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Southwest 1380 Landing Proves Study Of Single Pilot Cargo Aircraft Is “Silly,’ Pilot Leader Says

A provision that would enable a study of single-pilot operation of cargo aircraft, strongly opposed by pilot groups, remains on the table as part of legislation to reauthorize the Federal Aviation Administration.

The provision challenges the concept of the two-pilot cockpit, a key component of the safety infrastructure that has made U.S. commercial aviation the safest transportation system in the history of the world, according to the Air Line Pilots Association, which represents over 60,000 pilots at 34 airlines, and the Allied Pilots Association, which represents 15,000 pilots at American Airlines.

FAA reauthorization has been approved by the House and awaits a vote by the Senate. The House version includes the study provision.

“This type of legislation is irresponsible,” said Todd Insler, chairman of the United chapter of the Air Line Pilots Association. “It’s silly. It’s a flat-earth concept that a cockpit can be safe with one pilot.”

Insler said the necessity for two pilots is clear from a review of well-known emergency landings including Southwest Flight 1380, which landed in Philadelphia with one engine last month; US Airways Flight 1549, which landed on the Hudson River with no functioning engines in 2009 and United flight 232 which lost an engine and many flight controls and landed in Sioux City, Iowa in 1989.

Each case involved high levels of cooperation between the captain and the first officer, as well as other crew members and air traffic controllers, that was widely acknowledged afterwards.

“In any adverse situation, it’s a team effort,” Insler said. “We can do nothing with one person. It’s a team, it’s a crew, and not just pilots – it includes flight attendants in the back and air traffic control on the ground. When things go wrong, I need help.”

Tonight, ABC News is scheduled to telecast an interview with interview with Tammi Jo Shults and Darren Ellisor, captain and first officer on Southwest 1380. In the interview, Shults described the division of labor between the pilots once the engine was lost. “We kind of just split the cockpit and I did flying and some of the outside talking, and he took care of everything else,” she said.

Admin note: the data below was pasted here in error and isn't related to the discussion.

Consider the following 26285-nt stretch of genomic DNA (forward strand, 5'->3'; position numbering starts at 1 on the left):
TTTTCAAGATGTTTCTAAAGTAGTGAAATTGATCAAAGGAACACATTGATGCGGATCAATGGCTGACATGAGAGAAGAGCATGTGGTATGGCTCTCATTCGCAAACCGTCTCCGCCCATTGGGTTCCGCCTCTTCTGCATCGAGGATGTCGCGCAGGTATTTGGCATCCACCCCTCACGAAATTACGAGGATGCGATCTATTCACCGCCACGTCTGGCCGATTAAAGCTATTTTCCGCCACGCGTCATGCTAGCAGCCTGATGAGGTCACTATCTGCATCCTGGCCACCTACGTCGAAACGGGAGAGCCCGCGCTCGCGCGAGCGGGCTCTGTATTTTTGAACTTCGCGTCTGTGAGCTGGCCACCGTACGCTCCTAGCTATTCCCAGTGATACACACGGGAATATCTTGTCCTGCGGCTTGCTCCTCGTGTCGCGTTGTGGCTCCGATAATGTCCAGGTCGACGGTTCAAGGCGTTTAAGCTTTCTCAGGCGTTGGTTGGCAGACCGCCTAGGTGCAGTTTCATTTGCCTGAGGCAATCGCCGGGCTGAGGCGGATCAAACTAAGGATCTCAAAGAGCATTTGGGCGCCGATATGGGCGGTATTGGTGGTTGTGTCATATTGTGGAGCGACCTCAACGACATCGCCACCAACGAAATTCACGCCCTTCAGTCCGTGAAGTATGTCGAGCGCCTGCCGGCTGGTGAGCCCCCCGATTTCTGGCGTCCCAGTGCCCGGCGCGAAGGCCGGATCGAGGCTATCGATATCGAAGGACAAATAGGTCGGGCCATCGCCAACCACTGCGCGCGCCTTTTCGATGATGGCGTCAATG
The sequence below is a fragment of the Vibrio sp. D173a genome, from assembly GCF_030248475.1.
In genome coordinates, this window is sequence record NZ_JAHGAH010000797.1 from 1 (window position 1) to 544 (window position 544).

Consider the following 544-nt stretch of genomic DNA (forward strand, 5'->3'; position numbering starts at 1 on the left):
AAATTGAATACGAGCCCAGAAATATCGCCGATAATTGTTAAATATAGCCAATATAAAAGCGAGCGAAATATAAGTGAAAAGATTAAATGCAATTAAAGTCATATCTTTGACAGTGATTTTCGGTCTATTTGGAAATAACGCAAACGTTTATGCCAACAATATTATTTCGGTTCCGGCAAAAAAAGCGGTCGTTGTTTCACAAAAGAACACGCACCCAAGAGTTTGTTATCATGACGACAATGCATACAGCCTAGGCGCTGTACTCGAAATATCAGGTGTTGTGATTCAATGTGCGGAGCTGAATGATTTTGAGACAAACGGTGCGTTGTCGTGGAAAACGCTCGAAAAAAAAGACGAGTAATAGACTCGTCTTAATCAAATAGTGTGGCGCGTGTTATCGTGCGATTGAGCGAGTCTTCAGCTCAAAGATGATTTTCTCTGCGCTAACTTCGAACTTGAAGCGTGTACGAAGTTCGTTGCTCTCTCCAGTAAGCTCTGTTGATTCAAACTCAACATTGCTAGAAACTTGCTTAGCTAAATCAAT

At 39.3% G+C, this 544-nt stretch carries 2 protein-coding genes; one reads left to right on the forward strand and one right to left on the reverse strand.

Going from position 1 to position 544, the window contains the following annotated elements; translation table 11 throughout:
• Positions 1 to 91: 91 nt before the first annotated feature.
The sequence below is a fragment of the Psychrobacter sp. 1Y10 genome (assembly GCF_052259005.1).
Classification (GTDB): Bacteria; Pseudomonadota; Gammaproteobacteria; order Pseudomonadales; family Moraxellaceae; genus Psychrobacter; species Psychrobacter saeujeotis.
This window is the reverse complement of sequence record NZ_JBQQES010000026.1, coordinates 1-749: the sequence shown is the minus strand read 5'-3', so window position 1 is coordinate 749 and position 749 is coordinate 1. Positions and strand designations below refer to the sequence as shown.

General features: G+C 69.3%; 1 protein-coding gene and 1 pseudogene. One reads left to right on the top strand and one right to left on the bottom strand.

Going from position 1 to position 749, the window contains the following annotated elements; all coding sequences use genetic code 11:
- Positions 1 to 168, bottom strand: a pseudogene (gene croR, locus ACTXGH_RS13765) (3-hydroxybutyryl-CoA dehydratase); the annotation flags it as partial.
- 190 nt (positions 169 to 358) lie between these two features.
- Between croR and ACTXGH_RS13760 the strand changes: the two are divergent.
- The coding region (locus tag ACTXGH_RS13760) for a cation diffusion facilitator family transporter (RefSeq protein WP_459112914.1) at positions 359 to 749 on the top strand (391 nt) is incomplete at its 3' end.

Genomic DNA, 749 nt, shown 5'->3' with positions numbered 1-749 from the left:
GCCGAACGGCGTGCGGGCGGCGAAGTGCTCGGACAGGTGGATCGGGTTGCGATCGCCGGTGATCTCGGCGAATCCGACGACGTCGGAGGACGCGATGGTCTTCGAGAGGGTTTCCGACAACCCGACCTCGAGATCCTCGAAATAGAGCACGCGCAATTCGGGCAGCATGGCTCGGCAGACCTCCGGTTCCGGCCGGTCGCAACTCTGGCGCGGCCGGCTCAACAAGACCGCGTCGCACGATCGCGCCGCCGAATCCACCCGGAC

The single cargo pilot study provision was introduced by U.S. Rep LaMar Smith, R.-Texas. He is chairman of the Science, Space, and Technology Committee, which oversees the FAA, NASA, the Department of Energy and other agencies.

“This provision simply provides for research and development for what the possibilities would be for single pilot commercial cargo aircraft,” said Thea McDonald, spokeswoman for Smith’s committee.

“At this time, the chairman is advocating for R&D on this issue, not that all commercial cargo aircraft should be single-piloted immediately,” McDonald said. “It’s an important topic, particularly because vehicle autonomy is an important science and technology area in all modes of transportation.

Asked who would benefit from the provision, McDonald responded: “Chairman Smith wants to know what’s possible. It’s not a picking winners and losers situation in his mind. He wants to know whether or not, and if so, under what conditions, single-piloted commercial cargo aircraft would make sense.”

The fate of the provision is unclear.

“The provision of the bill passed un-amended in the House, and we intend to see it included in the bill all the way to enactment,” McDonald said. But a Congressional source who asked not to be named said Thursday, “If it was already in the Senate bill, I’d say it’s a done deal.

“But as of now, the provision is not in,” the source said. “So it’s an open question.”

In a prepared statement, ALPA President Tim Canoll said the association “is disappointed by a provision in the U.S. House reauthorization that would introduce a new safety risk by taking initial steps to promote single-operator commercial cargo aircraft.

“Air transportation is extremely safe in North America, due in no small part to the presence of two well-qualified, adequately trained, and properly rested pilots at the aircraft controls,” Canoll said. “We oppose the provision, Section 744, because it will undermine the safety of our airspace, and we urge Congress to reject it.”

Meanwhile, APA said it is “adamantly opposed to the language in Section 744.”

“Cargo and passenger carriers operate the same high-performance jet aircraft, share the same congested airspace, and fly over the same densely populated areas,” APA President Dan Carey said in a prepared statement. “There’s no logical reason to apply different standards to each.

“Given the threat posed by computer hacking and the accident rates for autonomous vehicles and military and civilian drones, it’s astonishing that policymakers would even consider this notion,” Carey said.

SOURCE: Forbes